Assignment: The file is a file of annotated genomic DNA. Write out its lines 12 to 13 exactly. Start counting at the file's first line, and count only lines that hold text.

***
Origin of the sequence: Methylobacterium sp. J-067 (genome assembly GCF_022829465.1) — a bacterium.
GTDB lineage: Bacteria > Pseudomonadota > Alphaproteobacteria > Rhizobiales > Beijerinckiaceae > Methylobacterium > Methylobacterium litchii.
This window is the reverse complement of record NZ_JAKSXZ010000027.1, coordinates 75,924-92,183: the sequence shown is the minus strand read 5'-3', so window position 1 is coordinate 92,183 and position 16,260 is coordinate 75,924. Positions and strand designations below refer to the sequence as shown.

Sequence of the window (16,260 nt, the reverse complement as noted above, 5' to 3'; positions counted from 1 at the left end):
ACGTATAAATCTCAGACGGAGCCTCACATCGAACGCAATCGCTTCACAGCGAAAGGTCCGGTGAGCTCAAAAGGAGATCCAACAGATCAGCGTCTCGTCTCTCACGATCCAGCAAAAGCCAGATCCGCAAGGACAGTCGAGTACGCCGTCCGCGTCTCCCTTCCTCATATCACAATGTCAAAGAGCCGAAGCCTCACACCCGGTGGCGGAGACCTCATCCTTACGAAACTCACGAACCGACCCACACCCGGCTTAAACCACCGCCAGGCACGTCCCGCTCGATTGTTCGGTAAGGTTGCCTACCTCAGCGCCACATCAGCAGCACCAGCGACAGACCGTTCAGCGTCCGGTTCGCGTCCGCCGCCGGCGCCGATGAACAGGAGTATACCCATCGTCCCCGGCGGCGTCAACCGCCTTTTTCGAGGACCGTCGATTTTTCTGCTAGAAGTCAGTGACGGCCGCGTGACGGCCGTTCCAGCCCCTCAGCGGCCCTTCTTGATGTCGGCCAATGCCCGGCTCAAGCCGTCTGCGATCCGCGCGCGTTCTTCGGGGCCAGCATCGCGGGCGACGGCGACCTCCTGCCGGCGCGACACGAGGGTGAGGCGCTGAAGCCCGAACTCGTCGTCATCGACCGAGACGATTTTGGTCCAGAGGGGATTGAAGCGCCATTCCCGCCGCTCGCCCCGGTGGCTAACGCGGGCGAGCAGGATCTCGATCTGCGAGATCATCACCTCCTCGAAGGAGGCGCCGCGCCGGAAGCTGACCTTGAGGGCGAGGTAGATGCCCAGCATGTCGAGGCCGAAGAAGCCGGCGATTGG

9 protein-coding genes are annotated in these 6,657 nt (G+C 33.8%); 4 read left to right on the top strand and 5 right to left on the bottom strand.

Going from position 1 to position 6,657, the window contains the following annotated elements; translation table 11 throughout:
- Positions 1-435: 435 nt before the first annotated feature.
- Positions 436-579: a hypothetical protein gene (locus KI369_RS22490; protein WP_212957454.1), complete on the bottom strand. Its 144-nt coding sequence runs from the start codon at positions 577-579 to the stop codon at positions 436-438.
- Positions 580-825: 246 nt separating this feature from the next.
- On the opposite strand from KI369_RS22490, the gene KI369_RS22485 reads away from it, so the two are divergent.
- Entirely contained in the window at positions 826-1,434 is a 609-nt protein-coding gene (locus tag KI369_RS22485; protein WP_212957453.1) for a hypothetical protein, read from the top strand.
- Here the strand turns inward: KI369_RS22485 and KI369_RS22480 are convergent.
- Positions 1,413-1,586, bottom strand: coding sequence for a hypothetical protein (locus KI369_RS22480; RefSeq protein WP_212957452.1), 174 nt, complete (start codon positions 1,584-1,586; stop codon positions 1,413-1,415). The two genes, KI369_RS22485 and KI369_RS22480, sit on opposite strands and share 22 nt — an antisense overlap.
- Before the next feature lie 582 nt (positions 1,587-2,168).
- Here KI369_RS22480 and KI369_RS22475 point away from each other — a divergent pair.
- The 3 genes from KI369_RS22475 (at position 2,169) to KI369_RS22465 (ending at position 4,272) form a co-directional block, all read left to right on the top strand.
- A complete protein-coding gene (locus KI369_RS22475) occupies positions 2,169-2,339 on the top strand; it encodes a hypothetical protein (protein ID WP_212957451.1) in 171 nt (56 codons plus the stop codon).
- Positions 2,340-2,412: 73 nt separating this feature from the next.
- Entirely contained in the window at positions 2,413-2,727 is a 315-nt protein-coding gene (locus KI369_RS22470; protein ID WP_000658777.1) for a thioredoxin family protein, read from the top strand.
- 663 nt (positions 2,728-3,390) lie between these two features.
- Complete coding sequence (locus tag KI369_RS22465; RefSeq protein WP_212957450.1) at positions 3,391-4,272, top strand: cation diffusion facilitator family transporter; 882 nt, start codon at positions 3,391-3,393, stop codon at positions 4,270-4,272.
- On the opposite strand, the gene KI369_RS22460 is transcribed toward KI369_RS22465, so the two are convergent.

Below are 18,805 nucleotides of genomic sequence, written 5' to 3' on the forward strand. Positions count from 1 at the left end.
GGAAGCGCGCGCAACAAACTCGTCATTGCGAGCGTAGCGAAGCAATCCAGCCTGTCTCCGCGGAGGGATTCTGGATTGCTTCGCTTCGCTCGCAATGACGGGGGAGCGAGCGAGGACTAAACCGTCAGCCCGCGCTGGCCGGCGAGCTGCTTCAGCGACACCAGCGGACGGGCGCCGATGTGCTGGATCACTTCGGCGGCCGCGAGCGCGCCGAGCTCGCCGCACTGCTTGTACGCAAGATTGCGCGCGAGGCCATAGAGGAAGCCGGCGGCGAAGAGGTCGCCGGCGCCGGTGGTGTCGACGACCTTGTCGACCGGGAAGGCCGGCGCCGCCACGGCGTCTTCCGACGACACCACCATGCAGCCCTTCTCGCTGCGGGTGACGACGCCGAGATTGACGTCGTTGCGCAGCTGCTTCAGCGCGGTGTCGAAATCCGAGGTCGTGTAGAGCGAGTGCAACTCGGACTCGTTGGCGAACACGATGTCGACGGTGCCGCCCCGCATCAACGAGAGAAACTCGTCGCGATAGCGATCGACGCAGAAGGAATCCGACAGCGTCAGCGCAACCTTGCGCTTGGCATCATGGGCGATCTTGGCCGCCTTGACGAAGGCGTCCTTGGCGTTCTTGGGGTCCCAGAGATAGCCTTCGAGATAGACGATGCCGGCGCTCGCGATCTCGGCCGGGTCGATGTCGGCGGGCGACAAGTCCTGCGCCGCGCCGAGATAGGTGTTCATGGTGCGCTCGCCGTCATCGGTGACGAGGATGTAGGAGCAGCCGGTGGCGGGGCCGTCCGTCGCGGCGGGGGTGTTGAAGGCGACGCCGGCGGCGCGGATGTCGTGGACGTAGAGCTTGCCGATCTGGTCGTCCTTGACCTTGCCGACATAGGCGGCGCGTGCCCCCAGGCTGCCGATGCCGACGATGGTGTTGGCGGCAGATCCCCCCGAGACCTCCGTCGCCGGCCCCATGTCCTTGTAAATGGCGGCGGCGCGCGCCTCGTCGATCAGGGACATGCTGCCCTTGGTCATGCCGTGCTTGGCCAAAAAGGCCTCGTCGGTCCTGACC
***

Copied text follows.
- Entirely contained in the window at positions 826-1,434 is a 609-nt protein-coding gene (locus tag KI369_RS22485; protein WP_212957453.1) for a hypothetical protein, read from the top strand.
- Here the strand turns inward: KI369_RS22485 and KI369_RS22480 are convergent.